Poet John Greenleaf Whittier

John Greenleaf Whittier

John Greenleaf Whittier Poems

  • 101.  
    The years are many since his hand
    Was laid upon my head, Too weak and young to understand
  • 102.  
    'GREAT peace in Europe! Order reigns
    From Tiber's hills to Danube's plains!' So say her kings and priests; so say
  • 103.  
    O strong, upwelling prayers of faith,
    From inmost founts of life ye start,- The spirit's pulse, the vital breath
  • 104.  
    'O for a knight like Bayard,
    Without reproach or fear; My light glove on his casque of steel,
  • 105.  
    I.
    'And where now, Bayard, will thy footsteps tend?' My sister asked our guest one winter's day.
  • 106.  
    Tritemius of Herbipolis, one day,
    While kneeling at the altar's foot to pray, Alone with God, as was his pious choice,
  • 107.  
    To kneel before some saintly shrine,
    To breathe the health of airs divine, Or bathe where sacred rivers flow,
  • 108.  
    THE winding way the serpent takes
    The mystic water took, From where, to count its beaded lakes,
  • 109.  
    The Eagle, stooping from yon snow-blown peaks,
    For the wild hunter and the Bison seeks, In the changed world below; and finds alone
  • 110.  
    Ho! workers of the old time styled
    The Gentle Craft of Leather! Young brothers of the ancient guild,
  • 111.  
    WELL speed thy mission, bold Iconoclast!
    Yet all unworthy of its trust thou art, If, with dry eye, and cold, unloving heart,
  • 112.  
    So spake Esaias: so, in words of flame,
    Tekoa's prophet-herdsman smote with blame The traffickers in men, and put to shame,
  • 113.  
    Blest land of Judea! thrice hallowed of song,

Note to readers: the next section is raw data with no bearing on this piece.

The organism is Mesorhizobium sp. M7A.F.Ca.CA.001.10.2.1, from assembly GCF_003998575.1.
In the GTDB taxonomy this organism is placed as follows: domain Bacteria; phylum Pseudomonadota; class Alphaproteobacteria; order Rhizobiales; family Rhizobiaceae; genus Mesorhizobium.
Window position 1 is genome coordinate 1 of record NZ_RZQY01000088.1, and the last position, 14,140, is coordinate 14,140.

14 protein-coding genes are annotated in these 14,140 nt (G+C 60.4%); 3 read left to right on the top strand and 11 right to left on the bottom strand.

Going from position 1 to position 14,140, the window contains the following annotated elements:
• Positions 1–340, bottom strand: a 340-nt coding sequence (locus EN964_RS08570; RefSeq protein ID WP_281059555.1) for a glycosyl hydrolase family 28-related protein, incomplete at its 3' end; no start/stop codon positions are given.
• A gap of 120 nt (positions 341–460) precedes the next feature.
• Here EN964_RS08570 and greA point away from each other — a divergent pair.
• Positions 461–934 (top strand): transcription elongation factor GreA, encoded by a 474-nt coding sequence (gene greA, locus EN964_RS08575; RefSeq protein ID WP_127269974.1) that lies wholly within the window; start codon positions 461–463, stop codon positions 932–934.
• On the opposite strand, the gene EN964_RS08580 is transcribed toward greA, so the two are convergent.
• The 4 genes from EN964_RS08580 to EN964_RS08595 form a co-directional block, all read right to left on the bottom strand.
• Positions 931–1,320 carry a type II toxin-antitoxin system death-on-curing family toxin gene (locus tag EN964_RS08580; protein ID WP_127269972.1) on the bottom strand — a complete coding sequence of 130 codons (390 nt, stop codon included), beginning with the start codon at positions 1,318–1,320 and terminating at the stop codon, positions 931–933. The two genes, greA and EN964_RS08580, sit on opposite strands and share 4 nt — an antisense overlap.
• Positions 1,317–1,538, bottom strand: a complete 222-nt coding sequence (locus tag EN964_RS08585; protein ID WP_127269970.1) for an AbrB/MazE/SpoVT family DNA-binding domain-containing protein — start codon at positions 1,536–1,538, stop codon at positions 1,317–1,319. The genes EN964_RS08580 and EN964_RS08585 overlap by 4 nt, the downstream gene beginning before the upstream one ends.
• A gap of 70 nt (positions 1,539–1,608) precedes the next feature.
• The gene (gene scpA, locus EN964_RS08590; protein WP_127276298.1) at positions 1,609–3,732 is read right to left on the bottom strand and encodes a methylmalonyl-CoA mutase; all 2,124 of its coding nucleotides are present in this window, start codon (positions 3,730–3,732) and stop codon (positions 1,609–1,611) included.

Where the holiest of memories pilgrim-like throng; In the shade of thy palms, by the shores of thy sea,
  • 114.  
    When on my day of life the night is falling,
    And, in the winds from unsunned spaces blown, I hear far voices out of darkness calling
  • 115.  
    Who gives and hides the giving hand,
    Nor counts on favor, fame, or praise, Shall find his smallest gift outweighs
  • 116.  
    GREYSTONE, AUG. 4, 1886.
    Once more, O all-adjusting Death!
  • 117.  
    Stand still, my soul, in the silent dark
    I would question thee, Alone in the shadow drear and stark
  • 118.  
    THEY sat in silent watchfulness
    The sacred cypress-tree about, And, from beneath old wrinkled brows,
  • 119.  
    NOT with the splendors of the days of old,
    The spoil of nations, and barbaric gold; No weapons wrested from the fields of blood,
  • 120.  
    IN Westminster's royal halls,
    Robed in their pontificals, England's ancient prelates stood
  • 121.  
    INSCRIBED TO ROBERT C. WATERSTON, OF BOSTON.
    Fold her, O Father, in Thine arms,
  • 122.  
    The goodman sat beside his door
    One sultry afternoon, With his young wife singing at his side
  • 123.  
    I.
    Along Crane River's sunny slopes Blew warm the winds of May,
  • 124.  
    The subtle power in perfume found
    Nor priest nor sibyl vainly learned; On Grecian shrine or Aztec mound
  • 125.  
    AN EPISTLE NOT AFTER THE MANNER OF HORACE
    Old friend, kind friend! lightly down